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Financial Regulation & Corporate Governance

Mandatory Disclosure for Ethical Supply Chains: A Conflict Mineral Case Study

Scholarship Abstract Mandatory disclosure requirements for corporate supply chains have the potential to leverage consumer and investor sensibilities to incentivize corporations to source more ethically. Despite . . .

Abstract

Mandatory disclosure requirements for corporate supply chains have the potential to leverage consumer and investor sensibilities to incentivize corporations to source more ethically. Despite their growing prevalence, there are few empirical studies of their effects: whether they actually put pressure on companies remains untested. This Article supplies such evidence by examining the consumer and investor responses to corporate supply chain disclosures made pursuant to Section 1502 of the Dodd-Frank Wall Street Reform and Consumer Protection Act. The act requires publicly traded companies to disclose to the Securities and Exchange Commission whether their supply chain contains “conflict minerals” (minerals important in global supply chains whose sourcing supports the conflict in the Democratic Republic of Congo and surrounding areas). The law aims to give customers and investors information about corporate supply chains, with the hope that they will support companies that source responsibly and punish those that do not. But whether this is actually accomplished is an open question.

This Article provides an empirical study of the market responses to three years of Section 1502 disclosures, whose contents were coded to create a novel dataset. Disclosures implying that a company has a higher risk of contributing to the conflict are associated with higher revenues and stock performances than those implying a lower risk. This implies there is no market discipline of bad actors in response to the disclosures; instead, bad actors are rewarded. This is consistent with the finding that the number of companies reporting a higher risk of contributing to the conflict through their supply chains did not decrease over the three years. One potential explanation is that consumers and investors may read disclosures more for signals of a corporation’s honesty or profit-maximization skills than for information about conflict-minerals exposure, and firms disclosing a higher risk of this exposure are more likely to be honest and profit seeking. Because disclosures about supply chains will generally send these signals as well, expecting investors or consumers to discipline the supply chains in response to securities disclosures is unrealistic. But scores for the due diligence procedures and forward-looking commitments in the disclosures generated by an NGO for a subset of the companies are positively correlated with revenues, suggesting how mandatory disclosure regimes might be improved. The NGO’s success in disseminating and analyzing the information suggests that the SEC may not be the best actor for implementing supply chain disclosure requirements and the criteria for the scoring suggest that disclosure requirements should focus more on the reporting of processes so that they are less likely to send a signal about honesty.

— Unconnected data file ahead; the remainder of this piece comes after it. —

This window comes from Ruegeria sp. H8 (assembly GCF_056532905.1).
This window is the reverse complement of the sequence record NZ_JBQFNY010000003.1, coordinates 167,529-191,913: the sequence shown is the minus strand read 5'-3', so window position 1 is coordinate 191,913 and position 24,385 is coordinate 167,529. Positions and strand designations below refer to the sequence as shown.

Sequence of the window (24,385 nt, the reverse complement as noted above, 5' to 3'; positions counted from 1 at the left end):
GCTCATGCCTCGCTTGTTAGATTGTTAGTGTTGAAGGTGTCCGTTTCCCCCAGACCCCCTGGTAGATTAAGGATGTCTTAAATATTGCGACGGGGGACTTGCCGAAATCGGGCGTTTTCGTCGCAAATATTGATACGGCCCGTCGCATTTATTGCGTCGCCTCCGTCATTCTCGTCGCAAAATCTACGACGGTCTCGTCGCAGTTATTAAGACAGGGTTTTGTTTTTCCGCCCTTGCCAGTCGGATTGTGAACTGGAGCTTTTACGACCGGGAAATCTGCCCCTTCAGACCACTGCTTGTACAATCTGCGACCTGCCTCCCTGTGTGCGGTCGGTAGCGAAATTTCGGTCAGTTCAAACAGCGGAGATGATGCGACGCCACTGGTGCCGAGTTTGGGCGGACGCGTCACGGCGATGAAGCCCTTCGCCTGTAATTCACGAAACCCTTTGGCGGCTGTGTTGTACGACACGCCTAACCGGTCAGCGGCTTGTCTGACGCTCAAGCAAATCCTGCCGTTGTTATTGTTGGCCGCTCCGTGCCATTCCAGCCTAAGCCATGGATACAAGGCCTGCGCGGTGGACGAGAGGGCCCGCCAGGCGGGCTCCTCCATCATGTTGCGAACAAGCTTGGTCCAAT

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Financial Regulation & Corporate Governance